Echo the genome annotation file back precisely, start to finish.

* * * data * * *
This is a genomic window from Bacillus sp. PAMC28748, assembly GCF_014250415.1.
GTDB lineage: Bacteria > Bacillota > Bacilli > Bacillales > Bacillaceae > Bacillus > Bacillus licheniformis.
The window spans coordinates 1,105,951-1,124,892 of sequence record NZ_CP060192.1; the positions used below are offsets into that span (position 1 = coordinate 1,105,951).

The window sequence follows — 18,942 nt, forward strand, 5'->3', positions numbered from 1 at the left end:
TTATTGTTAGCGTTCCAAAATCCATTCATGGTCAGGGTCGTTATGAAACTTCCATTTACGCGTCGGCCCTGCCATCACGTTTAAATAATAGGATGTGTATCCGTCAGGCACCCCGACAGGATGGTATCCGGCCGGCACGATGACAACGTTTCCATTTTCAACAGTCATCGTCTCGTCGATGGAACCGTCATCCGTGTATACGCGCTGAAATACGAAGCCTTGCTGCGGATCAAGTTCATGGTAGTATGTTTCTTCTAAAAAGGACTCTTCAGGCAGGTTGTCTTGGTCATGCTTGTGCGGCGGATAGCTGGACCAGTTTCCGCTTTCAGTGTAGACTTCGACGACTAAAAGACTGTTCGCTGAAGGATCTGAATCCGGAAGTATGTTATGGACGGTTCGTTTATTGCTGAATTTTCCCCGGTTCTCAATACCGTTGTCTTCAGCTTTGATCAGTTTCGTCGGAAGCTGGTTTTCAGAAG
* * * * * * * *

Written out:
This is a genomic window from Bacillus sp. PAMC28748, assembly GCF_014250415.1.
GTDB lineage: Bacteria > Bacillota > Bacilli > Bacillales > Bacillaceae > Bacillus > Bacillus licheniformis.
The window spans coordinates 1,105,951-1,124,892 of sequence record NZ_CP060192.1; the positions used below are offsets into that span (position 1 = coordinate 1,105,951).

The window sequence follows — 18,942 nt, forward strand, 5'->3', positions numbered from 1 at the left end:
TTATTGTTAGCGTTCCAAAATCCATTCATGGTCAGGGTCGTTATGAAACTTCCATTTACGCGTCGGCCCTGCCATCACGTTTAAATAATAGGATGTGTATCCGTCAGGCACCCCGACAGGATGGTATCCGGCCGGCACGATGACAACGTTTCCATTTTCAACAGTCATCGTCTCGTCGATGGAACCGTCATCCGTGTATACGCGCTGAAATACGAAGCCTTGCTGCGGATCAAGTTCATGGTAGTATGTTTCTTCTAAAAAGGACTCTTCAGGCAGGTTGTCTTGGTCATGCTTGTGCGGCGGATAGCTGGACCAGTTTCCGCTTTCAGTGTAGACTTCGACGACTAAAAGACTGTTCGCTGAAGGATCTGAATCCGGAAGTATGTTATGGACGGTTCGTTTATTGCTGAATTTTCCCCGGTTCTCAATACCGTTGTCTTCAGCTTTGATCAGTTTCGTCGGAAGCTGGTTTTCAGAAG